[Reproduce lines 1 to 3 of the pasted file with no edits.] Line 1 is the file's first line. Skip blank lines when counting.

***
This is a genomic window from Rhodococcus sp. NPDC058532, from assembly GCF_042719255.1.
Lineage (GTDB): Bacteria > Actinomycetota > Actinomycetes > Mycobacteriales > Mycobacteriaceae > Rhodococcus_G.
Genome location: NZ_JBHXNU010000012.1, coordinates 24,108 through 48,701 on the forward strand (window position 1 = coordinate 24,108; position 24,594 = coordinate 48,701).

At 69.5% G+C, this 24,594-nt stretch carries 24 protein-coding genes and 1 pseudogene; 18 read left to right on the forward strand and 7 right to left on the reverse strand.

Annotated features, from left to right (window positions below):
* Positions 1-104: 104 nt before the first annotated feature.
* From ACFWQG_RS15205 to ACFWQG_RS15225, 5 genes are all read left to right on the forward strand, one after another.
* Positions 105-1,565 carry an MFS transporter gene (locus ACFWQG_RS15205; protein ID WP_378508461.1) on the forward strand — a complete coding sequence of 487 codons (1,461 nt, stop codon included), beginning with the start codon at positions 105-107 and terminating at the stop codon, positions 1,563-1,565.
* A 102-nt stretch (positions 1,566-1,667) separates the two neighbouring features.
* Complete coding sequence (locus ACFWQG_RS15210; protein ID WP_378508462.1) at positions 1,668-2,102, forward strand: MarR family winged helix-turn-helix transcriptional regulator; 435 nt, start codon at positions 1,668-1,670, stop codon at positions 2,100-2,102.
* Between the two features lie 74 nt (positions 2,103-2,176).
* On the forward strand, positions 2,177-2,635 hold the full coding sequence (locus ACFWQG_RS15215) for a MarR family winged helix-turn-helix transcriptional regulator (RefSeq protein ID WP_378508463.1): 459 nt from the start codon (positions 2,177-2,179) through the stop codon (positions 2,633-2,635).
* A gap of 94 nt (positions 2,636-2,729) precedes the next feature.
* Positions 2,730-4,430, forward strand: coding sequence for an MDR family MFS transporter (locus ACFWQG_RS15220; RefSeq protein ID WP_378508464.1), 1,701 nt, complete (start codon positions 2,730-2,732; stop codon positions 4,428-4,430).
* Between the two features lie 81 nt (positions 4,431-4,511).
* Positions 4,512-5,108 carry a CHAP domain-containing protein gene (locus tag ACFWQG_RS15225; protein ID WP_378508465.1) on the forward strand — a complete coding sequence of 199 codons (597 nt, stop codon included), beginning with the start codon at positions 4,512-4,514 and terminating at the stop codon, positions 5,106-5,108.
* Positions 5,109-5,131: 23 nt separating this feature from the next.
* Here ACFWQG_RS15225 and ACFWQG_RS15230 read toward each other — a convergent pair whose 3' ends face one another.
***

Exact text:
This is a genomic window from Rhodococcus sp. NPDC058532, from assembly GCF_042719255.1.
Lineage (GTDB): Bacteria > Actinomycetota > Actinomycetes > Mycobacteriales > Mycobacteriaceae > Rhodococcus_G.
Genome location: NZ_JBHXNU010000012.1, coordinates 24,108 through 48,701 on the forward strand (window position 1 = coordinate 24,108; position 24,594 = coordinate 48,701).